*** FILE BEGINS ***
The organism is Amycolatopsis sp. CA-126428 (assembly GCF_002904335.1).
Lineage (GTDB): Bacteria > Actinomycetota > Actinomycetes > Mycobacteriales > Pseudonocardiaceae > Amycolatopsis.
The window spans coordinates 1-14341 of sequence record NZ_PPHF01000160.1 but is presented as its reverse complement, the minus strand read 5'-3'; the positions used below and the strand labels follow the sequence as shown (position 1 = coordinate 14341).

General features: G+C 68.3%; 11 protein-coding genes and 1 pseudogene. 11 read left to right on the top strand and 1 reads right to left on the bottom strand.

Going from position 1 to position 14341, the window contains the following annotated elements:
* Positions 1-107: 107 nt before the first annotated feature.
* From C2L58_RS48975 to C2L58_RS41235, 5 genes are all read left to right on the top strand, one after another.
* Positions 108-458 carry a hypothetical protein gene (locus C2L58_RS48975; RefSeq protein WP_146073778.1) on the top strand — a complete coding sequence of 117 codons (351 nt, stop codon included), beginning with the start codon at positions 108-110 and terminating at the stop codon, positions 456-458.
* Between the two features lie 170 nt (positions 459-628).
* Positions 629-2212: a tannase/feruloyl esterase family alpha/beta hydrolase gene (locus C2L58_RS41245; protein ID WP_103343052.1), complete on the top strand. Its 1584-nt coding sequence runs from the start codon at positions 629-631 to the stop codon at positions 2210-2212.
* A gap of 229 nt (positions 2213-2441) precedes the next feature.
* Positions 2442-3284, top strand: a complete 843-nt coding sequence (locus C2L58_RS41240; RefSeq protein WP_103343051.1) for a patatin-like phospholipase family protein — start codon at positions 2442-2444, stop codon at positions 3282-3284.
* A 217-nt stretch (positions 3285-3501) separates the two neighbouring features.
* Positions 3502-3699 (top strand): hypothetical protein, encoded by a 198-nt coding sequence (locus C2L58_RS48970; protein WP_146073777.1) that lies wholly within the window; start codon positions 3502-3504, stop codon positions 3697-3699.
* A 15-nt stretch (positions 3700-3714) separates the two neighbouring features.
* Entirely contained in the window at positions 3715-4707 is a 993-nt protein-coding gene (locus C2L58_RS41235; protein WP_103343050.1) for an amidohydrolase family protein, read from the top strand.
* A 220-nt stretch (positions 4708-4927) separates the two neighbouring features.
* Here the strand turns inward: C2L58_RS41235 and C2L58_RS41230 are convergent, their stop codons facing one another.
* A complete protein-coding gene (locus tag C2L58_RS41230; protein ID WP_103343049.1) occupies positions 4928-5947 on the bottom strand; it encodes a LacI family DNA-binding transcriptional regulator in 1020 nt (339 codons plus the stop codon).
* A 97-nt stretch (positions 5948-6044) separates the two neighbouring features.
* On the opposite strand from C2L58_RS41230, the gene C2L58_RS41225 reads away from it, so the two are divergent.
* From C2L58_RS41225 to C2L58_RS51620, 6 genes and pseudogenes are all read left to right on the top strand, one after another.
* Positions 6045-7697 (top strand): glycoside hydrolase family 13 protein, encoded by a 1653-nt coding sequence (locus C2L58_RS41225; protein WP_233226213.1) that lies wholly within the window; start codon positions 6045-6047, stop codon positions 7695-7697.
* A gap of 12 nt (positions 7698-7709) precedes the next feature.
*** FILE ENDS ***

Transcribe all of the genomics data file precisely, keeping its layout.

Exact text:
The organism is Amycolatopsis sp. CA-126428 (assembly GCF_002904335.1).
Lineage (GTDB): Bacteria > Actinomycetota > Actinomycetes > Mycobacteriales > Pseudonocardiaceae > Amycolatopsis.
The window spans coordinates 1-14341 of sequence record NZ_PPHF01000160.1 but is presented as its reverse complement, the minus strand read 5'-3'; the positions used below and the strand labels follow the sequence as shown (position 1 = coordinate 14341).

General features: G+C 68.3%; 11 protein-coding genes and 1 pseudogene. 11 read left to right on the top strand and 1 reads right to left on the bottom strand.

Going from position 1 to position 14341, the window contains the following annotated elements:
* Positions 1-107: 107 nt before the first annotated feature.
* From C2L58_RS48975 to C2L58_RS41235, 5 genes are all read left to right on the top strand, one after another.
* Positions 108-458 carry a hypothetical protein gene (locus C2L58_RS48975; RefSeq protein WP_146073778.1) on the top strand — a complete coding sequence of 117 codons (351 nt, stop codon included), beginning with the start codon at positions 108-110 and terminating at the stop codon, positions 456-458.
* Between the two features lie 170 nt (positions 459-628).
* Positions 629-2212: a tannase/feruloyl esterase family alpha/beta hydrolase gene (locus C2L58_RS41245; protein ID WP_103343052.1), complete on the top strand. Its 1584-nt coding sequence runs from the start codon at positions 629-631 to the stop codon at positions 2210-2212.
* A gap of 229 nt (positions 2213-2441) precedes the next feature.
* Positions 2442-3284, top strand: a complete 843-nt coding sequence (locus C2L58_RS41240; RefSeq protein WP_103343051.1) for a patatin-like phospholipase family protein — start codon at positions 2442-2444, stop codon at positions 3282-3284.
* A 217-nt stretch (positions 3285-3501) separates the two neighbouring features.
* Positions 3502-3699 (top strand): hypothetical protein, encoded by a 198-nt coding sequence (locus C2L58_RS48970; protein WP_146073777.1) that lies wholly within the window; start codon positions 3502-3504, stop codon positions 3697-3699.
* A 15-nt stretch (positions 3700-3714) separates the two neighbouring features.
* Entirely contained in the window at positions 3715-4707 is a 993-nt protein-coding gene (locus C2L58_RS41235; protein WP_103343050.1) for an amidohydrolase family protein, read from the top strand.
* A 220-nt stretch (positions 4708-4927) separates the two neighbouring features.
* Here the strand turns inward: C2L58_RS41235 and C2L58_RS41230 are convergent, their stop codons facing one another.
* A complete protein-coding gene (locus tag C2L58_RS41230; protein ID WP_103343049.1) occupies positions 4928-5947 on the bottom strand; it encodes a LacI family DNA-binding transcriptional regulator in 1020 nt (339 codons plus the stop codon).
* A 97-nt stretch (positions 5948-6044) separates the two neighbouring features.
* On the opposite strand from C2L58_RS41230, the gene C2L58_RS41225 reads away from it, so the two are divergent.
* From C2L58_RS41225 to C2L58_RS51620, 6 genes and pseudogenes are all read left to right on the top strand, one after another.
* Positions 6045-7697 (top strand): glycoside hydrolase family 13 protein, encoded by a 1653-nt coding sequence (locus C2L58_RS41225; protein WP_233226213.1) that lies wholly within the window; start codon positions 6045-6047, stop codon positions 7695-7697.
* A gap of 12 nt (positions 7698-7709) precedes the next feature.